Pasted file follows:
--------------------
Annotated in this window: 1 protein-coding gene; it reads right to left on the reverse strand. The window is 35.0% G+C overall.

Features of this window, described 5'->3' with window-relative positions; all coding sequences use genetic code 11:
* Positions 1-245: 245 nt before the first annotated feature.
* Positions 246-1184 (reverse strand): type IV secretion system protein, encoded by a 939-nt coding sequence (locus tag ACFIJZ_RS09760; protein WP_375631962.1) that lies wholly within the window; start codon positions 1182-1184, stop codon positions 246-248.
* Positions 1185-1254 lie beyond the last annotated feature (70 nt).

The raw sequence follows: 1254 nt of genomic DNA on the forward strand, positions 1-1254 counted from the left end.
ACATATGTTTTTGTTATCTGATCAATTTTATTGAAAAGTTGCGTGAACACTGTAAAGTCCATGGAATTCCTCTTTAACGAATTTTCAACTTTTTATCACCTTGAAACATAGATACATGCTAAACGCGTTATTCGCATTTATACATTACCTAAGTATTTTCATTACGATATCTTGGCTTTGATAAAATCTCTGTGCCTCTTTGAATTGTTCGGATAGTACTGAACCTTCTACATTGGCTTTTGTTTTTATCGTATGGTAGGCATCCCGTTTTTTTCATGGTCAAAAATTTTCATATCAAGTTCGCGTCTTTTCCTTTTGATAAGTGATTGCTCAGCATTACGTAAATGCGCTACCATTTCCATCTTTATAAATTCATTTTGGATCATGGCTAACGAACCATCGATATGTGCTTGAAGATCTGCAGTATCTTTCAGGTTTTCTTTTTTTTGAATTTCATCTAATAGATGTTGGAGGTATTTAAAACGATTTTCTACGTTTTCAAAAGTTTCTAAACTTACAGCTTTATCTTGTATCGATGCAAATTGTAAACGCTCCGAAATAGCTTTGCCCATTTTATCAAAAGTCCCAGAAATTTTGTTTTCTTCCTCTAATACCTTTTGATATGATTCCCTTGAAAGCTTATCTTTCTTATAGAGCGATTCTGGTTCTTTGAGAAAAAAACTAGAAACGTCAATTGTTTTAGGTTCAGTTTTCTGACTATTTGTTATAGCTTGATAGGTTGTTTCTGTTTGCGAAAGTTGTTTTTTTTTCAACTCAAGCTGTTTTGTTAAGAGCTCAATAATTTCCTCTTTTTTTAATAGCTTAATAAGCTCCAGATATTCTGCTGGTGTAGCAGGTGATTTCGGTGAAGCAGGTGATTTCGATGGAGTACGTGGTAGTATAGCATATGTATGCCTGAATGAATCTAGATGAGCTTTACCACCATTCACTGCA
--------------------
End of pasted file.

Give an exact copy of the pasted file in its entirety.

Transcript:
Annotated in this window: 1 protein-coding gene; it reads right to left on the reverse strand. The window is 35.0% G+C overall.

Features of this window, described 5'->3' with window-relative positions; all coding sequences use genetic code 11:
* Positions 1-245: 245 nt before the first annotated feature.
* Positions 246-1184 (reverse strand): type IV secretion system protein, encoded by a 939-nt coding sequence (locus tag ACFIJZ_RS09760; protein WP_375631962.1) that lies wholly within the window; start codon positions 1182-1184, stop codon positions 246-248.
* Positions 1185-1254 lie beyond the last annotated feature (70 nt).

The raw sequence follows: 1254 nt of genomic DNA on the forward strand, positions 1-1254 counted from the left end.
ACATATGTTTTTGTTATCTGATCAATTTTATTGAAAAGTTGCGTGAACACTGTAAAGTCCATGGAATTCCTCTTTAACGAATTTTCAACTTTTTATCACCTTGAAACATAGATACATGCTAAACGCGTTATTCGCATTTATACATTACCTAAGTATTTTCATTACGATATCTTGGCTTTGATAAAATCTCTGTGCCTCTTTGAATTGTTCGGATAGTACTGAACCTTCTACATTGGCTTTTGTTTTTATCGTATGGTAGGCATCCCGTTTTTTTCATGGTCAAAAATTTTCATATCAAGTTCGCGTCTTTTCCTTTTGATAAGTGATTGCTCAGCATTACGTAAATGCGCTACCATTTCCATCTTTATAAATTCATTTTGGATCATGGCTAACGAACCATCGATATGTGCTTGAAGATCTGCAGTATCTTTCAGGTTTTCTTTTTTTTGAATTTCATCTAATAGATGTTGGAGGTATTTAAAACGATTTTCTACGTTTTCAAAAGTTTCTAAACTTACAGCTTTATCTTGTATCGATGCAAATTGTAAACGCTCCGAAATAGCTTTGCCCATTTTATCAAAAGTCCCAGAAATTTTGTTTTCTTCCTCTAATACCTTTTGATATGATTCCCTTGAAAGCTTATCTTTCTTATAGAGCGATTCTGGTTCTTTGAGAAAAAAACTAGAAACGTCAATTGTTTTAGGTTCAGTTTTCTGACTATTTGTTATAGCTTGATAGGTTGTTTCTGTTTGCGAAAGTTGTTTTTTTTTCAACTCAAGCTGTTTTGTTAAGAGCTCAATAATTTCCTCTTTTTTTAATAGCTTAATAAGCTCCAGATATTCTGCTGGTGTAGCAGGTGATTTCGGTGAAGCAGGTGATTTCGATGGAGTACGTGGTAGTATAGCATATGTATGCCTGAATGAATCTAGATGAGCTTTACCACCATTCACTGCA